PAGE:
The local image representation produced by early stages of visual analysis is uninformative regarding spatially extensive textures and surfaces. We know little about the cortical algorithm used to combine local information over space, and still less about the area over which it can operate. But such operations are vital to support perception of real-world objects and scenes. Here, we deploy a novel reverse-correlation technique to measure the extent of spatial pooling for target regions of different areas placed either in the central visual field, or more peripherally. Stimuli were large arrays of micropatterns, with their contrasts perturbed individually on an interval-by-interval basis. By comparing trial-by-trial observer responses with the predictions of computational models, we show that substantial regions (up to 13 carrier cycles) of a stimulus can be monitored in parallel by summing contrast over area. This summing strategy is very different from the more widely assumed signal selection strategy (a MAX operation), and suggests that neural mechanisms representing extensive visual textures can be recruited by attention. We also demonstrate that template resolution is much less precise in the parafovea than in the fovea, consistent with recent accounts of crowding.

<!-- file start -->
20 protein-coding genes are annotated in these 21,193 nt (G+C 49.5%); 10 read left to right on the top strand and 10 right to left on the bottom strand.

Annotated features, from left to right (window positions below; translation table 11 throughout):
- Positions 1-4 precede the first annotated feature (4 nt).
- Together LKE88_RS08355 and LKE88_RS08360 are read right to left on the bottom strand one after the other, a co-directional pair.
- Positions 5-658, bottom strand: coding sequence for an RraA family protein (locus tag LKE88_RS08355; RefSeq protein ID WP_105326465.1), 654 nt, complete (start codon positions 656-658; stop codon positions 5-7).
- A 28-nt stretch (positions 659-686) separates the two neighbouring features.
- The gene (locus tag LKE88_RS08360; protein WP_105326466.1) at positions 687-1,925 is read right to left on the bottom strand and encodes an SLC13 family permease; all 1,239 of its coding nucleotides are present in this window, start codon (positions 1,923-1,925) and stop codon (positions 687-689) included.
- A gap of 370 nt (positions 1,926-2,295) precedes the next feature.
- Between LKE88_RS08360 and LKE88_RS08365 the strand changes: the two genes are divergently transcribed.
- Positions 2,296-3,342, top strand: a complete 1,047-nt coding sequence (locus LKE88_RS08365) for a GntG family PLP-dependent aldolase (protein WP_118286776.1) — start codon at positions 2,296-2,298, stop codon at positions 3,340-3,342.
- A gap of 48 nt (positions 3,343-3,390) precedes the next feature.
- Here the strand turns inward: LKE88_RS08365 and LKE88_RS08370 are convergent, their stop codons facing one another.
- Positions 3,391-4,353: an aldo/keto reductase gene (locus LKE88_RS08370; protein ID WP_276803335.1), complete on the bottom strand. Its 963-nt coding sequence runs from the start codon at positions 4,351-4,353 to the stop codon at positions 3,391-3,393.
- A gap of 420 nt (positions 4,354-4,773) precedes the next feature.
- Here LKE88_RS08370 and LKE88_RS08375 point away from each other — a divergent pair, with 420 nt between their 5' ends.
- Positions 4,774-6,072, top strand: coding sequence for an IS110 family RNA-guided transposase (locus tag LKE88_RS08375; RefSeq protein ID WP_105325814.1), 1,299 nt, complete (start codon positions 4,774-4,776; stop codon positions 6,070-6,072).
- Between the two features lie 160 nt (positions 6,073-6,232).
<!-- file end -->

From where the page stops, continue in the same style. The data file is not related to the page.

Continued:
Bibliographical note© Copyright 2014 The Authors. Published by Elsevier Ltd. This is an Open Access article under the CC BY license (http://creativecommons.org/licenses/by/3.0/).
Funding: EPSRC Grant EP/H000038/1.
- Area summation
- Max operator
- Reverse correlation